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Lissa Leege - Georgia Southern University. Statesboro, GA, US

Lissa Leege Lissa Leege

Professor & Center for Sustainability Director | Georgia Southern University

Statesboro, GA, UNITED STATES

Lissa Leege's research focuses on plant conservation ecology, plant population and community ecology and threats to biodiversity.

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Biography

Professor Lissa Leege's research focuses on plant conservation ecology with regards to plant population and community ecology and threats to biodiversity. In particular, she is interested in the ecology of rare and invasive plants and how they interact to influence each other’s population dynamics. Her students use field and greenhouse experiments and observations to answer questions about the role of herbivores, fire, invaders, and other disturbances in regulating plant population and community dynamics. In recent years her research has included work on three endangered species in Georgia, Trillium reliquum, Trillium persistens and Baptisia arachnifera. Her research is based primarily in the southeastern U.S. and in Michigan.

Areas of Expertise (4)

Biology of Plants

Principles of Biology

Environmental Biology

Issues in Sustainability

Accomplishments (2)

Keep Bulloch Beautiful, Golden Can of Service Award (professional)

2012 Keep Bulloch Beautiful, Golden Can of Service Award

Who’s Who Among American Women (professional)

2010 Who’s Who Among American Women

Education (3)

Michigan State University: Ph.D., Botany and Plant Pathology 1997

Westminster College of Salt Lake City: Ed.D., Teacher's Certification 1990

St. Olaf College: B.A., Biology 1988

Articles (7)

The recovery of Lake Michigan sand dune communities following invasive pine removal Restoration Ecology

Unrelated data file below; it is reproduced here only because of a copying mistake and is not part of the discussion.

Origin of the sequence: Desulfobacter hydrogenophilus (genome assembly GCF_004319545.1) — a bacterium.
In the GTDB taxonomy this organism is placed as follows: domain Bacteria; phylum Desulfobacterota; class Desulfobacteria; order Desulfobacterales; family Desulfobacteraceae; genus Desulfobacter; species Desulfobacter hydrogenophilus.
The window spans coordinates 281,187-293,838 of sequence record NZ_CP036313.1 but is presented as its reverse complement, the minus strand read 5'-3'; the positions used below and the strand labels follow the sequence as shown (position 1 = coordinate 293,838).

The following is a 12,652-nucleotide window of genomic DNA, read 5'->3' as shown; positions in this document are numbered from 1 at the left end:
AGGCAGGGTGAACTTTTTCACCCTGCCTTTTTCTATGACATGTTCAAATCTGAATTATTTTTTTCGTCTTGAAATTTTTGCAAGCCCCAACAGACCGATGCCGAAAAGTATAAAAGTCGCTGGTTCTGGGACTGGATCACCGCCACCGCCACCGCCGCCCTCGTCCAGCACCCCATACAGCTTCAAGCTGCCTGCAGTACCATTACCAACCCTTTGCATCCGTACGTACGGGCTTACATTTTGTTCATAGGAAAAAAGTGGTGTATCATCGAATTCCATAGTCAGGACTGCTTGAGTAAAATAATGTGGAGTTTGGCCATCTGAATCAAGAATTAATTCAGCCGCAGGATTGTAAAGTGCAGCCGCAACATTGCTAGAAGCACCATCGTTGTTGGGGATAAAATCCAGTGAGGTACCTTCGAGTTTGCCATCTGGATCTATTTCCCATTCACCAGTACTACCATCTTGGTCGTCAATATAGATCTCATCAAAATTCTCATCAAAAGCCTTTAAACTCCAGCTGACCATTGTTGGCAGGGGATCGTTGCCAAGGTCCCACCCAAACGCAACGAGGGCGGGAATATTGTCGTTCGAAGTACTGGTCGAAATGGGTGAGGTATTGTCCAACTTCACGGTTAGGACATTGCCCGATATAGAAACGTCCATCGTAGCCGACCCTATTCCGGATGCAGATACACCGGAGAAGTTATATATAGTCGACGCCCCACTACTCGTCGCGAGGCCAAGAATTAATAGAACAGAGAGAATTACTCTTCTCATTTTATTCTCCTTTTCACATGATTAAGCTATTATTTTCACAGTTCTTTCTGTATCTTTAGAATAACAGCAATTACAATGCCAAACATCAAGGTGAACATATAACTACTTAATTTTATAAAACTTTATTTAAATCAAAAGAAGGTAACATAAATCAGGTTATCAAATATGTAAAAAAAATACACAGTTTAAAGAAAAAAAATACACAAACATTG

2014

Invasive species removal is an important first step toward restoring invaded ecosystems; however, restoration following removal may be hindered by (1) unintended consequences of management, such as habitat destabilization, and/or (2) legacy effects of the invader, such as persistent alterations of soil structure or plant community composition. During 1956–1972, approximately 26,000 individuals of the non‐native pine, Pinus nigra, were planted into multiple freshwater sand dune habitats as a stabilization measure on the eastern shore of Lake Michigan in Allegan County, MI, U.S.A. From 2004 to 2010, we evaluated the recovery of foredune and blowout habitats following P. nigra removal in 2003–2005. We compared sand movement and plant community structure, composition, and richness between removal and control sites over the 6 years following pine removal. In addition, we evaluated the impact of litter removal on recolonization of native graminoids in foredunes. Sand movement patterns never differed between removal and control sites in foredunes; however, accumulation was more common in removal sites in blowouts 1 and 6 years following pine removal. Vegetation cover in removal sites became indistinguishable from control sites in both foredunes and blowouts, but species richness for both forb and woody species was higher in removal sites in blowouts. Removal sites in both foredunes and blowouts had higher cover by forbs and lower cover by graminoids. Pine litter did not inhibit recolonization of foredunes by native graminoids. These results suggest that high disturbance habitats, such as sand dunes, have the potential to recover from invasion if the mechanism of disturbance is restored and pioneer species are present to recolonize the system.

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Impacts of laurel wilt disease on redbay (Persea borbonia (L.) Spreng.) population structure and forest communities in the coastal plain of Georgia, USA Biological Invasions

2013

Laurel wilt disease (LWD), a fungal disease vectored by the non-native redbay ambrosia beetle (Xyleborus glabratus Eichhoff), has caused mortality of redbay (Persea borbonia (L.) Spreng.) in the coastal plain of Georgia since 2003. Despite its rapid spread, little research has evaluated its impacts on redbay population structure and forest communities. Diseased populations of redbay in five sites (2–4 years post infestation) were compared to healthy populations in three uninfested sites in five counties in Georgia. The results showed high redbay mortality, shifts in size structure, and changes in community .

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Improving learning outcomes in large environmental science classrooms through short-term service-learning projects Journal of Environmental Studies and Sciences

2011